The world's first wiki where authorship really matters (Nature Genetics, 2008). Due credit and reputation for authors. Imagine a global collaborative knowledge base for original thoughts. Search thousands of articles and collaborate with scientists around the globe.

wikigene or wiki gene protein drug chemical gene disease author authorship tracking collaborative publishing evolutionary knowledge reputation system wiki2.0 global collaboration genes proteins drugs chemicals diseases compound
Hoffmann, R. A wiki for the life sciences where authorship matters. Nature Genetics (2008)

Renal calcium metabolism and diuretics.

Diuretic agents have variable effects on calcium excretion as studied in vivo and in isolated kidneys and nephron segments. Generally, by increasing sodium and water excretion, diuretics will cause a concomitant increase in calcium excretion. As they diminish blood volume and alter renal hemodynamics, diuretics enhance calcium reabsorption in the proximal tubule, modulating their usual effects on calcium excretion. These general effects can be further modulated by additional metabolic actions. For instance, chronic administration of thiazide diuretics may diminish calcium excretion on the basis of altered levels of or responsiveness to PTH. Agents such as acetazolamide, which diminish bicarbonate reabsorption in the proximal tubule, will cause a modest calciuria, if any, because of reabsorption of the increased delivery of calcium, but not sodium, at the distal nephron. Agents acting in the loop of Henle that increase chloride excretion relative to sodium tend to cause greater calcium excretion. Finally, agents that act beyond the loop of Henle, which have their primary effects on cation excretion, tend to cause lesser degrees of calcium excretion, especially relative to sodium. These principles indicate that it may be appropriate to select a specific diuretic agent for different patients, depending upon the state of their calcium balance. It also may be possible to predict alterations in calcium balance, so that these may be anticipated and compensated for with patients on long-term therapy with various diuretic agents.[1]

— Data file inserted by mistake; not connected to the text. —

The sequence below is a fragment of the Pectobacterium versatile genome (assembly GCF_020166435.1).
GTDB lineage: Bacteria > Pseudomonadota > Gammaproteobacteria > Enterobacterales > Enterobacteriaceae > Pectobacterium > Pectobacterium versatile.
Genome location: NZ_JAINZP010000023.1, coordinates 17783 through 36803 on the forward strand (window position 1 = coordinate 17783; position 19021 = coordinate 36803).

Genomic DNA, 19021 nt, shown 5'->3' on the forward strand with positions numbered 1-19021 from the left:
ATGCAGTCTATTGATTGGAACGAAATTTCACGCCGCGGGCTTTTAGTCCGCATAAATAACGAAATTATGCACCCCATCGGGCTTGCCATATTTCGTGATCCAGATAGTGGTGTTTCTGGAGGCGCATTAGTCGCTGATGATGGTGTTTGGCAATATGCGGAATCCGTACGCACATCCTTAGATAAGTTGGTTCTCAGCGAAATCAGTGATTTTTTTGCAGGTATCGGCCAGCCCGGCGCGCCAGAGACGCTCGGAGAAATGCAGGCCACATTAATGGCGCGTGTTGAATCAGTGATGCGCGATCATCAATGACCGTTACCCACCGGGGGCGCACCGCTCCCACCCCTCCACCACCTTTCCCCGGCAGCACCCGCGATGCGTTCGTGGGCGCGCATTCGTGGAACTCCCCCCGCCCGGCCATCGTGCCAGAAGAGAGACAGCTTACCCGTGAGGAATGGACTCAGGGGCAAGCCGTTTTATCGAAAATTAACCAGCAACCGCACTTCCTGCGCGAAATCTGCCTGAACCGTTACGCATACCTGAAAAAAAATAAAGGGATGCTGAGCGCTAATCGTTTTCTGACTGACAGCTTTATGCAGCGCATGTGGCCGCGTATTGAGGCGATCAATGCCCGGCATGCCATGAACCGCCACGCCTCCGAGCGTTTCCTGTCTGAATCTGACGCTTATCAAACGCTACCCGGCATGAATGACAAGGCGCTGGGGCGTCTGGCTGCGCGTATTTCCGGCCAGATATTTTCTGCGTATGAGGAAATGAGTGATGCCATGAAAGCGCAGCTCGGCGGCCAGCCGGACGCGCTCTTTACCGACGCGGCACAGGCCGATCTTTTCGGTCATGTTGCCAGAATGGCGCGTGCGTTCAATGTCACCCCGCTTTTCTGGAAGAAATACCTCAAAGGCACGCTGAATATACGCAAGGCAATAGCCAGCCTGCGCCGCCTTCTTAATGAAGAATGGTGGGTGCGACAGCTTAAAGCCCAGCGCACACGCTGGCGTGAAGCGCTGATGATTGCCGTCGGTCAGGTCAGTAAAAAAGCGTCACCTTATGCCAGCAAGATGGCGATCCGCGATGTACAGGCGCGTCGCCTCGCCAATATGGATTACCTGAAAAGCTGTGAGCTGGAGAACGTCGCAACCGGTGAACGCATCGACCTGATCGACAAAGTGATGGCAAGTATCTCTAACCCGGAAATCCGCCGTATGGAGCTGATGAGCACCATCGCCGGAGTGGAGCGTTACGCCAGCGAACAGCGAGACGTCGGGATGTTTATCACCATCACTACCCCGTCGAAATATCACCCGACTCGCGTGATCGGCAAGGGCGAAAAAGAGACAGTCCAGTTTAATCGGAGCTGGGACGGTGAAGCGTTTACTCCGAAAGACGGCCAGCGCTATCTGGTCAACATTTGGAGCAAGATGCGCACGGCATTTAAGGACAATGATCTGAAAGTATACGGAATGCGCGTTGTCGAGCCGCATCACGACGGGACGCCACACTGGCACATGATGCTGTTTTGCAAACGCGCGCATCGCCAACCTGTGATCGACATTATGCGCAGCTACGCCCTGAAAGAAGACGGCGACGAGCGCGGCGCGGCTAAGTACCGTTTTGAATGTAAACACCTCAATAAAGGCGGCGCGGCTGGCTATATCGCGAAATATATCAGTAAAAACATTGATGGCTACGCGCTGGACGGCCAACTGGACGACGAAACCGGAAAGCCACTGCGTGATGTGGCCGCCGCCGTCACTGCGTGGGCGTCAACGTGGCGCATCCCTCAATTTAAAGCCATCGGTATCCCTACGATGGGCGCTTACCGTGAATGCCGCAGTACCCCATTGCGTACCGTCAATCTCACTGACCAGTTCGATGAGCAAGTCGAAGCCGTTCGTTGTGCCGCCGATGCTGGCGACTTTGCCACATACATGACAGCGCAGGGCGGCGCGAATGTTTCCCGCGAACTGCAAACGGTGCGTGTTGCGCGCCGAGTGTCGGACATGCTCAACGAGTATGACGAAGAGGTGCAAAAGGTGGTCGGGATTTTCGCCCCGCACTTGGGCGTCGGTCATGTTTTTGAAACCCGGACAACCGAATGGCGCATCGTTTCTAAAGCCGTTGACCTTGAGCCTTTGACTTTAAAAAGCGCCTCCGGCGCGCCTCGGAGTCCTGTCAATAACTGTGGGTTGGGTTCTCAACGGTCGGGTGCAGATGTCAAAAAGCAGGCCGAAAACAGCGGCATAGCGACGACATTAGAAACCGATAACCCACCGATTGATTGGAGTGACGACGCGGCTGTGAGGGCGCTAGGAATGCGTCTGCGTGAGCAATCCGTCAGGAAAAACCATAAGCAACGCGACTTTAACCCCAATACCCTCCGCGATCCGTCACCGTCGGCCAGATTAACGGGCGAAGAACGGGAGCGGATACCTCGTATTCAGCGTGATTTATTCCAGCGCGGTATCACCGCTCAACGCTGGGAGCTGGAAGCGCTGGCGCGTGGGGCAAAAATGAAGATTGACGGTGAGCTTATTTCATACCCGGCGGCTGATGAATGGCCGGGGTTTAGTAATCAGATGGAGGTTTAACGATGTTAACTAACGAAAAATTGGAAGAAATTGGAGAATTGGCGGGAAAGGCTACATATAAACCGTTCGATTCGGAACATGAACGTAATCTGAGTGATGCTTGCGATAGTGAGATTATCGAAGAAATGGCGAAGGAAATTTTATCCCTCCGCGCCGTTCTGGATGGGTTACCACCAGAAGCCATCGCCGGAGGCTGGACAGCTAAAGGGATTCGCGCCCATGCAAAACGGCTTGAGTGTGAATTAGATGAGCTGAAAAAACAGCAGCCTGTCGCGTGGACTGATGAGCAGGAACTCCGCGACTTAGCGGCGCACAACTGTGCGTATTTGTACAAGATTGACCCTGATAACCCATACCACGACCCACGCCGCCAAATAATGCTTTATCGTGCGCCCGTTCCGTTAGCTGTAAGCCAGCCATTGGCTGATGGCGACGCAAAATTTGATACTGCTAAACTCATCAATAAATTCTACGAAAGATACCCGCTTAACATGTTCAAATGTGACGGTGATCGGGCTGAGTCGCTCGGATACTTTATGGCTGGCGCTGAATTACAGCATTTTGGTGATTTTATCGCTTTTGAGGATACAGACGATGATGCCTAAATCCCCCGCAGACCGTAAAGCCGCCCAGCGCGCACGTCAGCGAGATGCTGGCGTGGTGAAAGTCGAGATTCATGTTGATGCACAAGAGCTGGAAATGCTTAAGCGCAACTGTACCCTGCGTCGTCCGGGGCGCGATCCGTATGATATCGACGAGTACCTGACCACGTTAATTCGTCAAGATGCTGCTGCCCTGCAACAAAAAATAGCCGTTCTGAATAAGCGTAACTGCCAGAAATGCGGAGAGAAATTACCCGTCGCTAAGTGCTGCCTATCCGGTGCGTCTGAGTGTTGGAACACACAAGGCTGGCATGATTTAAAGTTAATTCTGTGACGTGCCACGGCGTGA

1. Renal calcium metabolism and diuretics. Stier, C.T., Itskovitz, H.D. Annu. Rev. Pharmacol. Toxicol. (1986) [Pubmed]
WikiGenes - Universities